Homework: add more to your website!

Our blog has come a long way but there's still room for improvement. Next, we will add features for post drafts and their publication. We will also add deletion of posts that we no longer want. Neat!

Save new posts as drafts

Currently when we're creating new posts using our New post form the post is published directly. To instead save the post as a draft, remove this line in blog/views.py in the post_new and post_edit methods:

post.published_date = timezone.now()

This way, new posts will be saved as drafts that we can review later on rather than being instantly published. All we need now is a way to list and publish drafts, let's get to it!

Page with list of unpublished posts

Remember the chapter about querysets? We created a view post_list that displays only published blog posts (those with non-empty published_date).

Time to do something similar, but for draft posts.

Let's add a link in blog/templates/blog/base.html in the header. We don't want to show our list of drafts to everybody, so we'll put it inside the {% if user.is_authenticated %} check, right after the button for adding new posts.

<a href="{% url 'post_draft_list' %}" class="top-menu"><span class="glyphicon glyphicon-edit"></span></a>

Next: urls! In blog/urls.py we add:

path('drafts/', views.post_draft_list, name='post_draft_list'),

Time to create a view in blog/views.py:

def post_draft_list(request):
    posts = Post.objects.filter(published_date__isnull=True).order_by('created_date')
    return render(request, 'blog/post_draft_list.html', {'posts': posts})

The line posts = Post.objects.filter(published_date__isnull=True).order_by('created_date') makes sure that we take only unpublished posts (published_date__isnull=True) and order them by created_date (order_by('created_date')).

Ok, the last bit is of course a template! Create a file blog/templates/blog/post_draft_list.html and add the following:

{% extends 'blog/base.html' %}

{% block content %}
    {% for post in posts %}
        <div class="post">
            <p class="date">created: {{ post.created_date|date:'d-m-Y' }}</p>
            <h1><a href="{% url 'post_detail' pk=post.pk %}">{{ post.title }}</a></h1>
            <p>{{ post.text|truncatechars:200 }}</p>
    {% endfor %}
{% endblock %}

It looks very similar to our post_list.html, right?

Now when you go to you will see the list of unpublished posts.

Yay! Your first task is done!

Add publish button

It would be nice to have a button on the blog post detail page that will immediately publish the post, right?

Let's open blog/templates/blog/post_detail.html and change these lines:

{% if post.published_date %}
    <div class="date">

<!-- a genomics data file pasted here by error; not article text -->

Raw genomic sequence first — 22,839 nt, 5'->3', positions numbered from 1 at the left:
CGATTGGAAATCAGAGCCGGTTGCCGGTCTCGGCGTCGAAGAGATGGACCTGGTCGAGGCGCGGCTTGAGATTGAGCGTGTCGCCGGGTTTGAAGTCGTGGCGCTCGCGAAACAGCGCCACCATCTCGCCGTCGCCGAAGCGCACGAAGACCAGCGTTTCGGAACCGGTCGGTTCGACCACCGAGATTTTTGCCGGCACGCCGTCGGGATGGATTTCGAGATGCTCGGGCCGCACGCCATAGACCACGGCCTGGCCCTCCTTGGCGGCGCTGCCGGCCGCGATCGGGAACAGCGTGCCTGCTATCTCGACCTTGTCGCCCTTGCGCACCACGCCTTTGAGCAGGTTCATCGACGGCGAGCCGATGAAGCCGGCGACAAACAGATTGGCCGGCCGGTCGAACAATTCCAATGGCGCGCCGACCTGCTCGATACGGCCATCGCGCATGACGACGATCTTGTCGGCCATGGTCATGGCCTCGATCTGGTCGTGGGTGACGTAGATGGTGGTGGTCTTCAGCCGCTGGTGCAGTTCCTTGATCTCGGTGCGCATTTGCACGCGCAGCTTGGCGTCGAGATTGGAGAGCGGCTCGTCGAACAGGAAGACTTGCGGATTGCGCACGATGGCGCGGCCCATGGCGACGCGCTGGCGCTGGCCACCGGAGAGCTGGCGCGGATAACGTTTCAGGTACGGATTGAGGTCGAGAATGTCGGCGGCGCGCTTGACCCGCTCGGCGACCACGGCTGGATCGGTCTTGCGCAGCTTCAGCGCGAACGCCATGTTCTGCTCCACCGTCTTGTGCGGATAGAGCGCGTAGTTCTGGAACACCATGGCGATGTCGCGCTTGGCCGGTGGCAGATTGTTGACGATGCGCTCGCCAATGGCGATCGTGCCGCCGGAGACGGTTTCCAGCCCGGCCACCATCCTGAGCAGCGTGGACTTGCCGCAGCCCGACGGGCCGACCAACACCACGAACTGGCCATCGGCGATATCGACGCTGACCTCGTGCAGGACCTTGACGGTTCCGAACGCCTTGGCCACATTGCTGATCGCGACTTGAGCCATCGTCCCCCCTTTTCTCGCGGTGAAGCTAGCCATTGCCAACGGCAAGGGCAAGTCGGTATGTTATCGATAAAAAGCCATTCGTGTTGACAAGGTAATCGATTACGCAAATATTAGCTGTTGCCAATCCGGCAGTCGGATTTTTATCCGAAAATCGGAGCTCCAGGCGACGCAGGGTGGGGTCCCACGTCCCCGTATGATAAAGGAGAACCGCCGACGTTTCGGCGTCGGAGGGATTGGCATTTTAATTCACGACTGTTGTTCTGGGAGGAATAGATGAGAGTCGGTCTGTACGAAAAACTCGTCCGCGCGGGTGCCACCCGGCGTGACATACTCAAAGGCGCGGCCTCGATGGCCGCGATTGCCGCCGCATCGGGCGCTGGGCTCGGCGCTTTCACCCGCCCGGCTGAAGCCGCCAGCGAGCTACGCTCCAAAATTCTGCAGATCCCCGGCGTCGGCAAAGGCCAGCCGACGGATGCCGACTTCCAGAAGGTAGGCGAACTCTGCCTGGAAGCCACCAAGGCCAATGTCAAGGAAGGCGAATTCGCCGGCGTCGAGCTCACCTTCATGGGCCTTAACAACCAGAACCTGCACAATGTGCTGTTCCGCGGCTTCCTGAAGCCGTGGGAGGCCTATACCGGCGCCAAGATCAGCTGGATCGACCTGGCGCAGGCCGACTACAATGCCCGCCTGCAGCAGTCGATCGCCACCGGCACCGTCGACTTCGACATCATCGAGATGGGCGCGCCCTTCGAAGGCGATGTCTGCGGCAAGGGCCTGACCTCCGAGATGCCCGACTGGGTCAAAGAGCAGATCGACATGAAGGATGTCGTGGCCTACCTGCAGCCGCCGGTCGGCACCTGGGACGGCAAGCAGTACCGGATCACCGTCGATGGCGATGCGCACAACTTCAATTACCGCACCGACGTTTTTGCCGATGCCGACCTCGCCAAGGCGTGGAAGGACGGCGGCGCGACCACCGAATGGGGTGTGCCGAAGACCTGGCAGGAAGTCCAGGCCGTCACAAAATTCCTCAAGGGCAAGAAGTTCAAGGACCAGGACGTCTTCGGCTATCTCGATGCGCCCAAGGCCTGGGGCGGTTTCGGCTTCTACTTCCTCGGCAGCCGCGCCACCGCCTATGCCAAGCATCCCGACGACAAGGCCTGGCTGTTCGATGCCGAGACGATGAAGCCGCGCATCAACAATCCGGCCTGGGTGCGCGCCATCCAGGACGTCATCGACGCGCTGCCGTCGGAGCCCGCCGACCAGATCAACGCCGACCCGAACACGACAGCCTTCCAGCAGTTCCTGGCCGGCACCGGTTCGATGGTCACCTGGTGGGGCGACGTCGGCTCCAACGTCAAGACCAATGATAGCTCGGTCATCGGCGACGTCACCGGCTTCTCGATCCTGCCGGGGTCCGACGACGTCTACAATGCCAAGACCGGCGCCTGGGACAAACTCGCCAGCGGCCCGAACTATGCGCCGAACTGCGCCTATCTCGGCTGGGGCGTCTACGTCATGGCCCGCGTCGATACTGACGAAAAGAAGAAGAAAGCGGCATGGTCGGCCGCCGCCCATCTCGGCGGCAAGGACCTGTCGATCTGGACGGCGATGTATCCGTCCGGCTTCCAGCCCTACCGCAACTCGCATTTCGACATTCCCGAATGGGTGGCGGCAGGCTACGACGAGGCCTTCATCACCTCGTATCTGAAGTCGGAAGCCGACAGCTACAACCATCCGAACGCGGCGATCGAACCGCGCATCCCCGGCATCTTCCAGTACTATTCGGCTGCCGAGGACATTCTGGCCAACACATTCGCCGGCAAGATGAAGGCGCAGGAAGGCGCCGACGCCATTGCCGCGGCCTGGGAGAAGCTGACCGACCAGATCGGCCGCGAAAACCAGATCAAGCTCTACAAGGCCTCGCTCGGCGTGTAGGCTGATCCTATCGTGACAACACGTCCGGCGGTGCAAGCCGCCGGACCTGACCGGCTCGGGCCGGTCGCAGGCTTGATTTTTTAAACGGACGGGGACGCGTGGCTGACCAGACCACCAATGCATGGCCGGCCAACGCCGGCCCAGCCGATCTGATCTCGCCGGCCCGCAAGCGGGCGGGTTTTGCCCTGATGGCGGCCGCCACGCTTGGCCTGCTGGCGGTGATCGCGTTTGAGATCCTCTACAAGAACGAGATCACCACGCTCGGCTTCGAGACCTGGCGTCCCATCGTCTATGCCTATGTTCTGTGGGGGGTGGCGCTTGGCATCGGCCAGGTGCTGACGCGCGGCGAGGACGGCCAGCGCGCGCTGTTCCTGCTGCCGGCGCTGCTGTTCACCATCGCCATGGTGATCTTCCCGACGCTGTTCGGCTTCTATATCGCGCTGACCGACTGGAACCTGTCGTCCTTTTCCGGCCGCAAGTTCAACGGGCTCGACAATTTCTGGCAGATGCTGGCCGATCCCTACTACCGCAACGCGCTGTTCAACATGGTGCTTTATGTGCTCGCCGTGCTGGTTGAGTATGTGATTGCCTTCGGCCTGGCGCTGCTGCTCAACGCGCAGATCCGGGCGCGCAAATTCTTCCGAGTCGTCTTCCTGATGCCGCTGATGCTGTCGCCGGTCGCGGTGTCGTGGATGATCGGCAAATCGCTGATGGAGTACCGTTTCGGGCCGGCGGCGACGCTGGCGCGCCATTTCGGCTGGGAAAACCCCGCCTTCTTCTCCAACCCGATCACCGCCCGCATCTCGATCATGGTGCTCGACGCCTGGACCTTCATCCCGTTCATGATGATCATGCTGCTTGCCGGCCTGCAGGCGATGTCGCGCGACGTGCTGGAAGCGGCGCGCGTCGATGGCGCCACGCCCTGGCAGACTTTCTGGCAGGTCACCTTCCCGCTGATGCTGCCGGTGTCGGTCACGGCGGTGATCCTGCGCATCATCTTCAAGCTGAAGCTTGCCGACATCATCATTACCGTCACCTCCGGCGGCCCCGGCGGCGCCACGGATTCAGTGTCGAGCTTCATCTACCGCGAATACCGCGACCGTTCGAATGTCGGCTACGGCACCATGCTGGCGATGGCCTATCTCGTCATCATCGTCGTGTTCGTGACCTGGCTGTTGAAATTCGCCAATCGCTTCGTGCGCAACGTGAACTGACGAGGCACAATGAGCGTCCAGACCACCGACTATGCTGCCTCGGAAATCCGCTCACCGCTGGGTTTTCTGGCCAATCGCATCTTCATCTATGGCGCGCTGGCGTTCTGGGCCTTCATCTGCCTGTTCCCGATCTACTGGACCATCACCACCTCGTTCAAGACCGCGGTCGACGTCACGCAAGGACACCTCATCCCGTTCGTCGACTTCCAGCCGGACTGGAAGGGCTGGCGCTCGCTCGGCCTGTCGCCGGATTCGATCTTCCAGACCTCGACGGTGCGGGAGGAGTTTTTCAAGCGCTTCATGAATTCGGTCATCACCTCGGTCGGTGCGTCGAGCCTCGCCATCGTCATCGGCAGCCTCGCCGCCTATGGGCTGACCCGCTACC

{{ post.published_date }}
{% endif %}

into these:

{% if post.published_date %}
    <div class="date">
        {{ post.published_date }}
{% else %}
    <a class="btn btn-default" href="{% url 'post_publish' pk=post.pk %}">Publish</a>
{% endif %}

As you noticed, we added {% else %} line here. That means, that if the condition from {% if post.published_date %} is not fulfilled (so if there is no published_date), then we want to do the line <a class="btn btn-default" href="{% url 'post_publish' pk=post.pk %}">Publish</a>. Note that we are passing a pk variable in the {% url %}.

Time to create a URL (in blog/urls.py):

path('post/<pk>/publish/', views.post_publish, name='post_publish'),

and finally, a view (as always, in blog/views.py):

def post_publish(request, pk):
    post = get_object_or_404(Post, pk=pk)
    return redirect('post_detail', pk=pk)

Remember, when we created a Post model we wrote a method publish. It looked like this:

def publish(self):
    self.published_date = timezone.now()

Now we can finally use this!

And once again after publishing the post we are immediately redirected to the post_detail page!

Publish button

Congratulations! You are almost there. The last step is adding a delete button!

Delete post

Let's open blog/templates/blog/post_detail.html once again and add this line:

<a class="btn btn-default" href="{% url 'post_remove' pk=post.pk %}"><span class="glyphicon glyphicon-remove"></span></a>

just under a line with the edit button.

Now we need a URL (blog/urls.py):

path('post/<pk>/remove/', views.post_remove, name='post_remove'),

Now, time for a view! Open blog/views.py and add this code:

def post_remove(request, pk):
    post = get_object_or_404(Post, pk=pk)
    return redirect('post_list')

The only new thing is to actually delete a blog post. Every Django model can be deleted by .delete(). It is as simple as that!

And this time, after deleting a post we want to go to the webpage with a list of posts, so we are using redirect.

Let's test it! Go to the page with a post and try to delete it!

Delete button

Yes, this is the last thing! You completed this tutorial! You are awesome!

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